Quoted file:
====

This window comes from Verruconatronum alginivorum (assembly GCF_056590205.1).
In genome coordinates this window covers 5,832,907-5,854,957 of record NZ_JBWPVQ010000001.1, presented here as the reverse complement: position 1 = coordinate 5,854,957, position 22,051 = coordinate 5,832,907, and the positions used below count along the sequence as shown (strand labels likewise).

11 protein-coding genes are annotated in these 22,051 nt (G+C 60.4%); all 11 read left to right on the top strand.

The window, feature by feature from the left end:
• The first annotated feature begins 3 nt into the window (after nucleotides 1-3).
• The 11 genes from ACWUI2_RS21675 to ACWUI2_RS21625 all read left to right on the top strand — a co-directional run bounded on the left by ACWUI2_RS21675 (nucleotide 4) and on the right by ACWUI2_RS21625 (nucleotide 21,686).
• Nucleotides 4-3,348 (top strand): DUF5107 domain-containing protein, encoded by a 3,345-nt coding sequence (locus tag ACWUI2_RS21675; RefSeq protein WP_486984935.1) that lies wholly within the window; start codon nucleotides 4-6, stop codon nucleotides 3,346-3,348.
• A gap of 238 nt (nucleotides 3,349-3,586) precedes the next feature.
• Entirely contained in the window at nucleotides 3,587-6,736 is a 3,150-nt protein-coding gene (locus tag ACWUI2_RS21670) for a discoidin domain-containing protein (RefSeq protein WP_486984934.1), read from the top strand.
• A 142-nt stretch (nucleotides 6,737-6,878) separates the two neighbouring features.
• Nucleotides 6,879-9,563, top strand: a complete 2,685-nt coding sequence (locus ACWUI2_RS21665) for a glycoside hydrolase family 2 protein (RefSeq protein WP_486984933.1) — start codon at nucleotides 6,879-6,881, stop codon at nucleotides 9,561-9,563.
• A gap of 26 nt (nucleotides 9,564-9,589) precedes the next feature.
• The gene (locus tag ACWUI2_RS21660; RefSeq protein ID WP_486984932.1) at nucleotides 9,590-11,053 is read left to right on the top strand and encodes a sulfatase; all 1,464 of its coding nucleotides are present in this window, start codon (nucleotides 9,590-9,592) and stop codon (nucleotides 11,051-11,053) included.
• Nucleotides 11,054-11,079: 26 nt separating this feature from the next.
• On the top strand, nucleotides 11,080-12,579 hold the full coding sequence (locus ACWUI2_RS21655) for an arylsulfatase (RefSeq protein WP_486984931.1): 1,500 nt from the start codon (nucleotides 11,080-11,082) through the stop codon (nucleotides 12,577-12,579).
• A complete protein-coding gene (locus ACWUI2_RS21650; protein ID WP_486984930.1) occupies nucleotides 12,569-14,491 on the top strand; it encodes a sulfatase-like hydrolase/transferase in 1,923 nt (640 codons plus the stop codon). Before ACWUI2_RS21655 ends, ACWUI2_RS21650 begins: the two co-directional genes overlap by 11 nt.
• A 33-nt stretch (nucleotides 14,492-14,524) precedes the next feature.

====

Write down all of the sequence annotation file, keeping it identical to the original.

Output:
This window comes from Verruconatronum alginivorum (assembly GCF_056590205.1).
In genome coordinates this window covers 5,832,907-5,854,957 of record NZ_JBWPVQ010000001.1, presented here as the reverse complement: position 1 = coordinate 5,854,957, position 22,051 = coordinate 5,832,907, and the positions used below count along the sequence as shown (strand labels likewise).

11 protein-coding genes are annotated in these 22,051 nt (G+C 60.4%); all 11 read left to right on the top strand.

The window, feature by feature from the left end:
• The first annotated feature begins 3 nt into the window (after nucleotides 1-3).
• The 11 genes from ACWUI2_RS21675 to ACWUI2_RS21625 all read left to right on the top strand — a co-directional run bounded on the left by ACWUI2_RS21675 (nucleotide 4) and on the right by ACWUI2_RS21625 (nucleotide 21,686).
• Nucleotides 4-3,348 (top strand): DUF5107 domain-containing protein, encoded by a 3,345-nt coding sequence (locus tag ACWUI2_RS21675; RefSeq protein WP_486984935.1) that lies wholly within the window; start codon nucleotides 4-6, stop codon nucleotides 3,346-3,348.
• A gap of 238 nt (nucleotides 3,349-3,586) precedes the next feature.
• Entirely contained in the window at nucleotides 3,587-6,736 is a 3,150-nt protein-coding gene (locus tag ACWUI2_RS21670) for a discoidin domain-containing protein (RefSeq protein WP_486984934.1), read from the top strand.
• A 142-nt stretch (nucleotides 6,737-6,878) separates the two neighbouring features.
• Nucleotides 6,879-9,563, top strand: a complete 2,685-nt coding sequence (locus ACWUI2_RS21665) for a glycoside hydrolase family 2 protein (RefSeq protein WP_486984933.1) — start codon at nucleotides 6,879-6,881, stop codon at nucleotides 9,561-9,563.
• A gap of 26 nt (nucleotides 9,564-9,589) precedes the next feature.
• The gene (locus tag ACWUI2_RS21660; RefSeq protein ID WP_486984932.1) at nucleotides 9,590-11,053 is read left to right on the top strand and encodes a sulfatase; all 1,464 of its coding nucleotides are present in this window, start codon (nucleotides 9,590-9,592) and stop codon (nucleotides 11,051-11,053) included.
• Nucleotides 11,054-11,079: 26 nt separating this feature from the next.
• On the top strand, nucleotides 11,080-12,579 hold the full coding sequence (locus ACWUI2_RS21655) for an arylsulfatase (RefSeq protein WP_486984931.1): 1,500 nt from the start codon (nucleotides 11,080-11,082) through the stop codon (nucleotides 12,577-12,579).
• A complete protein-coding gene (locus ACWUI2_RS21650; protein ID WP_486984930.1) occupies nucleotides 12,569-14,491 on the top strand; it encodes a sulfatase-like hydrolase/transferase in 1,923 nt (640 codons plus the stop codon). Before ACWUI2_RS21655 ends, ACWUI2_RS21650 begins: the two co-directional genes overlap by 11 nt.
• A 33-nt stretch (nucleotides 14,492-14,524) precedes the next feature.